The management of two conditions that commonly, but unnecessarily, lead to discontinuation of breastfeeding are outlined.
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Key Reviewer: Dr Kath Ryan, Reader in Maternal and Perinatal Research, Bournemouth University, UK
In BPJ 15 (August 2008), we emphasised that breast
feeding was the best option for infant nutrition. Here we outline the management of two conditions that commonly,
but unnecessarily, lead to discontinuation of breast feeding.
Common symptoms of infective mastitis
- Localised, painful inflammation of the breast
- Temperature over 38.5 degrees celsius
- Systemic flu-like symptoms (e.g. fever, malaise)
Mastitis is inflammation of the breast, occurring primarily in lactating women. It presents as warmth, redness and swelling
in one area of the breast. When infection is involved, the inflammation is often accompanied by systemic flu-like symptoms
(see box). If not quickly and properly treated, in extreme cases, a breast abscess can result.
One in five breastfeeding mothers will experience mastitis
It has been reported that up to 20% of breastfeeding mothers will experience mastitis at some point.1 Some
risk factors for its development include: cracked or sore nipples, infant attachment difficulties, missed feeds or changed
routines, milk stasis including from restrictive clothing or straps, candida infection, maternal fatigue, previous mastitis
or use of a manual breast pump.2
Management: maintaining breastfeeding is important
Should mastitis occur, maintaining breastfeeding is important. If breastfeeding is stopped, milk stasis will increase
and make it more likely that a breast abscess will occur. Breastfeeding also provides the best removal of milk from the
breast and allows for continued feeding after mastitis has resolved. In the first 24 hours, in the absence of systemic
signs of infection, continued breastfeeding along with gentle breast massage, hot compresses and rest is recommended.1
In practice, often a mother may have already been experiencing pain for 24
hours when they present to their GP, so antibiotics will be given straight away.
Feeding from an infected breast can continue without the concern of passing the infection to the infant because the
infant is usually infected with the same organisms at the time mastitis develops. The milk from the infected breast may
contain anti-inflammatory components that are beneficial to the infant. If the baby is not feeding well, breast milk will
need to be expressed regularly.2
Medication: if required
Paracetamol or an NSAID such as ibuprofen may be used for pain and inflammation and are safe to use while breastfeeding.3
Antibiotics are required for women whose symptoms have not improved in 24 hours or who have systemic symptoms. One of
the most common infecting organisms is Staphylococcus aureus and for that reason, flucloxacillin 500 mg four times daily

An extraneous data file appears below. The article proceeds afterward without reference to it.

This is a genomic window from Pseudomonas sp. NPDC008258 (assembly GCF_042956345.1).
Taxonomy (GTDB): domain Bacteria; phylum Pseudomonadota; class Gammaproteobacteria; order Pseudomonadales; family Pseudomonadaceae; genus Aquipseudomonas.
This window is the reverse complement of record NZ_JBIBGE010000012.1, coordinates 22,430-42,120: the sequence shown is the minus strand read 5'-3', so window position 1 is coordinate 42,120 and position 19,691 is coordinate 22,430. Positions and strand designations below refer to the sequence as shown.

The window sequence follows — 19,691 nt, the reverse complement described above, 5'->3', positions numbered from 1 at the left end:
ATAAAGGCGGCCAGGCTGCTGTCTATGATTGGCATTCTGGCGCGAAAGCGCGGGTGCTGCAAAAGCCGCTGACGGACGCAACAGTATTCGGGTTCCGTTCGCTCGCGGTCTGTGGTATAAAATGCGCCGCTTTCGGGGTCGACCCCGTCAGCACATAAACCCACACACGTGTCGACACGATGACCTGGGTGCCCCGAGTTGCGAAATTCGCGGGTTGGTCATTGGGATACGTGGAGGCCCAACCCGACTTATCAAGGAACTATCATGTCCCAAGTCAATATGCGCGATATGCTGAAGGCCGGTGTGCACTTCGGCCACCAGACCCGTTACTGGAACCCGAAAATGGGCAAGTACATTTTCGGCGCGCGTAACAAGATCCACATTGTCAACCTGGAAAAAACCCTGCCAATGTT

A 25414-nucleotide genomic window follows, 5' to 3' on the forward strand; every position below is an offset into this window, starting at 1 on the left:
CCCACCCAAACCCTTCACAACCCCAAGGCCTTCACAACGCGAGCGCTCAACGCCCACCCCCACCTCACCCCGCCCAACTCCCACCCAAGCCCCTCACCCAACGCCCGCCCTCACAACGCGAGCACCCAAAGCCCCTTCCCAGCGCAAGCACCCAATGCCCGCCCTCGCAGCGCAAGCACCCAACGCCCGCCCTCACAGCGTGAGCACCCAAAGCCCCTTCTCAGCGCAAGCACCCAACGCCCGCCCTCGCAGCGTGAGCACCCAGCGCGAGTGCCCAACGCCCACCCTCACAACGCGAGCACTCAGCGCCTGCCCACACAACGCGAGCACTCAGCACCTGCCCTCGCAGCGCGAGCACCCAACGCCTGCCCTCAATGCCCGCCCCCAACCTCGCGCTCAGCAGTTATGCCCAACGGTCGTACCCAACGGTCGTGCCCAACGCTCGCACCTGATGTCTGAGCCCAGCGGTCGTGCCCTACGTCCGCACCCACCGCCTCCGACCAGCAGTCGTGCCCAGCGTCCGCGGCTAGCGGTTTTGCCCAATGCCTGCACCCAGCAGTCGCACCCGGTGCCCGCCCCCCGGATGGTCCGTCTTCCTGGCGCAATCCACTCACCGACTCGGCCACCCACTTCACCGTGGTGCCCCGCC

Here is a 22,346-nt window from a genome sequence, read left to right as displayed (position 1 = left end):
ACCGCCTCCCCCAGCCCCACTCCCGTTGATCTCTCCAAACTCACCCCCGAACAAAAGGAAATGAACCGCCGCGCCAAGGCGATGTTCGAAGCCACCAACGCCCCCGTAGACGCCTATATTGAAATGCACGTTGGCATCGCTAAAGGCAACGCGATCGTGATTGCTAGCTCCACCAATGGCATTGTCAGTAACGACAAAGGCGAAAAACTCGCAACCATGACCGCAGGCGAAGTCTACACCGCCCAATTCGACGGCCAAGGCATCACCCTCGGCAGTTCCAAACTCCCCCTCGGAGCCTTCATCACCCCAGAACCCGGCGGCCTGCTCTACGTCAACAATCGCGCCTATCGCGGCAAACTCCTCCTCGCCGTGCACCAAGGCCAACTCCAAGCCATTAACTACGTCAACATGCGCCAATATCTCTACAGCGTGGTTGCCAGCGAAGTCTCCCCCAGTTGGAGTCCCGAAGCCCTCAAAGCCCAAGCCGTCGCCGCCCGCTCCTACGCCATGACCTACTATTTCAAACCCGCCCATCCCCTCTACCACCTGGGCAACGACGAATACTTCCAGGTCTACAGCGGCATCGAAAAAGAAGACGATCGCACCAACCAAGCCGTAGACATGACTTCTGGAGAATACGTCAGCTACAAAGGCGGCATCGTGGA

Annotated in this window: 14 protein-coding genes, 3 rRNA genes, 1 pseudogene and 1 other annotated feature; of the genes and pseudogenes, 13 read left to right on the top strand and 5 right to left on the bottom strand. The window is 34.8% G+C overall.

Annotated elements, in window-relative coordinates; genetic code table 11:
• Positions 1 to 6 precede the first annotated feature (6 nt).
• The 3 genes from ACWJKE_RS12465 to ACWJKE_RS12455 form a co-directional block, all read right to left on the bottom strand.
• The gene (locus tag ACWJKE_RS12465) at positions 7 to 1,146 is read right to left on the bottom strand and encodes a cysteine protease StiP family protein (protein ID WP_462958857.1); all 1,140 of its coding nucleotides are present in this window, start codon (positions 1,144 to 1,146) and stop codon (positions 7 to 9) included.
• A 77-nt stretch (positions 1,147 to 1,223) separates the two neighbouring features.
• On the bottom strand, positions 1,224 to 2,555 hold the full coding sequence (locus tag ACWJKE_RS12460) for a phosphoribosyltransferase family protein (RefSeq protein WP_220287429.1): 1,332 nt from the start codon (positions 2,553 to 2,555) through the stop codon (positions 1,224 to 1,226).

for seven days is recommended.1-3 Penicillins are considered safe for use during breastfeeding, however they
may cause loose bowel motions in the infant.3
For more information on the treatment of mastitis with antibiotics, see the latest edition of our handbook, "Antibiotics: Choices for common infections", bpacnz.
Complications � breast abscess
Breast abscess has similar symptoms to mastitis except that there is a firm area of the breast. It can be identified
by breast ultrasound. Breast abscess is treated by surgical drainage or needle aspiration.2 Breastfeeding can
usually continue except where the mother is severely unwell or the drainage incision inhibits breastfeeding.
There are many causes of sore nipples including; normal tenderness in the initial days to weeks of breastfeeding, poor
positioning and attachment of baby, or infection in the nipple.1 Breastfeeding should not hurt. Pain is a sign
that there is a problem.
The treatment of sore nipples depends on the cause
- Normal tenderness � reassure mother and make sure positioning and attachment are correct.
- Treat any nipple infection � Use flucloxacillin for bacterial infections such as Staphylococcus aureus. For candida
infection, oral antifungal liquid such as nystatin for the baby and topical antifungals (e.g. clotrimazole or nystatin)
for the mother are often effective. If topical treatments are applied, excess cream should be removed from the nipple
before breastfeeding. Oral fluconazole may be required in more severe and painful cases. Use is unlicensed � suggested
dose is a 400 mg loading dose followed by 200 mg/day for at least 10 days.2
- Paracetamol or ibuprofen can be used to relieve pain.
The Ministry of Health breastfeeding website is a good resource
for mothers, partners, whānau/families and health practitioners and is available at:
- Ministry of Health. Mastitis and breast abscesses. Available from:
- Spencer J. Management of mastitis in breastfeeding women. Am Fam Physician 2008; 78 (6): 727-32
- Australian Medicines Handbook 2006.